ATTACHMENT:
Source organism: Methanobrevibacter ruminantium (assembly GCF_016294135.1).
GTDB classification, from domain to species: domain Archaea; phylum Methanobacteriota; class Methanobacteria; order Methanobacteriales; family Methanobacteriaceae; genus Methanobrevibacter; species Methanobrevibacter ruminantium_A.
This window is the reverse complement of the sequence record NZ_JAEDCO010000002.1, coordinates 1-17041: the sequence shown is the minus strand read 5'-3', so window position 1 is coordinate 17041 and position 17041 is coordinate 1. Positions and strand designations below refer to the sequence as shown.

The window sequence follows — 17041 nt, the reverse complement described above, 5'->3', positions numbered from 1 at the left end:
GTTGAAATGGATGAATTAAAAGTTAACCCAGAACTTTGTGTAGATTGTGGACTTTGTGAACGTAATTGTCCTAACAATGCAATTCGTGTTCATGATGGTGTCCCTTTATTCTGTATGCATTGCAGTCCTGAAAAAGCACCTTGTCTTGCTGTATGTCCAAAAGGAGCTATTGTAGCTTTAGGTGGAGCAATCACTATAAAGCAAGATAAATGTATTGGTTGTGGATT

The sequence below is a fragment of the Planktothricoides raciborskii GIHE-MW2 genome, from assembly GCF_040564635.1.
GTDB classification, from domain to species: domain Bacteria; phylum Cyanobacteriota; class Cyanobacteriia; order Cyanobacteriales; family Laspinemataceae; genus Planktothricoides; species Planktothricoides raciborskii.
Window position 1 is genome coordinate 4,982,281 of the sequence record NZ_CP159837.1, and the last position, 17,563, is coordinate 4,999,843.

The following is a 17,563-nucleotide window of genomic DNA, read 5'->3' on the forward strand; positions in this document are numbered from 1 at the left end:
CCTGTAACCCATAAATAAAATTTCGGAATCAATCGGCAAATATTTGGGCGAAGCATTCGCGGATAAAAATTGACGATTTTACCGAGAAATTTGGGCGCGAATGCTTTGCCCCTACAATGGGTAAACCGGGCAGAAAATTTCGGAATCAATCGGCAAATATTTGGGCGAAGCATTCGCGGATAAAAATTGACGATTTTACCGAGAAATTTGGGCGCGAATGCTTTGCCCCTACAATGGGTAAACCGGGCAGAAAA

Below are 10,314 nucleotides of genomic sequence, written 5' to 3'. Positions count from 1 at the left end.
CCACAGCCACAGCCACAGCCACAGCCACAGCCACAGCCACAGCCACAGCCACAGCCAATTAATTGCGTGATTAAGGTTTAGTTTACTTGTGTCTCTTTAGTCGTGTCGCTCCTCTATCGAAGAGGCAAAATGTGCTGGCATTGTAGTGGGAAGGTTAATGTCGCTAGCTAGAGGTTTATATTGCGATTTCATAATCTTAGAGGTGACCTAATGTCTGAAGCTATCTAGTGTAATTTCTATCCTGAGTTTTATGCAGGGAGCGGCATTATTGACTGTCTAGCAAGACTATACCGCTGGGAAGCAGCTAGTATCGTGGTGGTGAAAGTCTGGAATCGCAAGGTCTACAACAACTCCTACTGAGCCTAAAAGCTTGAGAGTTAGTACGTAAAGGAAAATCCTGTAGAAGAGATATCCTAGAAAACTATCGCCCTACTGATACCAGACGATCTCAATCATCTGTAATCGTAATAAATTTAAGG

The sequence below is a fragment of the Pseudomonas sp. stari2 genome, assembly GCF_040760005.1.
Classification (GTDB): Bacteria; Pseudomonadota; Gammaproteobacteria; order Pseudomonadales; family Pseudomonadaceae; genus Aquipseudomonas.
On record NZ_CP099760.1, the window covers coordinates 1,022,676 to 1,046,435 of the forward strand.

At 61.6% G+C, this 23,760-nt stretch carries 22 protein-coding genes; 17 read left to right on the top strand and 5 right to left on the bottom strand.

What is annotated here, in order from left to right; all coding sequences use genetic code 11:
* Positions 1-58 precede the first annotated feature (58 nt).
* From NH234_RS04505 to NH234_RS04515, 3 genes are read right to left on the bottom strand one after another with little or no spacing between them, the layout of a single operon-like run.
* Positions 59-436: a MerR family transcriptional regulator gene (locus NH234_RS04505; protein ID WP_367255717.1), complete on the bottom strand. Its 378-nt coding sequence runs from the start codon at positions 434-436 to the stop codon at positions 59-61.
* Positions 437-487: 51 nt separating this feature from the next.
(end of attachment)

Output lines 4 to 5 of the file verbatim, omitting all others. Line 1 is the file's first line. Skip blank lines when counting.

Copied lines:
The window sequence follows — 17041 nt, the reverse complement described above, 5'->3', positions numbered from 1 at the left end:
GTTGAAATGGATGAATTAAAAGTTAACCCAGAACTTTGTGTAGATTGTGGACTTTGTGAACGTAATTGTCCTAACAATGCAATTCGTGTTCATGATGGTGTCCCTTTATTCTGTATGCATTGCAGTCCTGAAAAAGCACCTTGTCTTGCTGTATGTCCAAAAGGAGCTATTGTAGCTTTAGGTGGAGCAATCACTATAAAGCAAGATAAATGTATTGGTTGTGGATT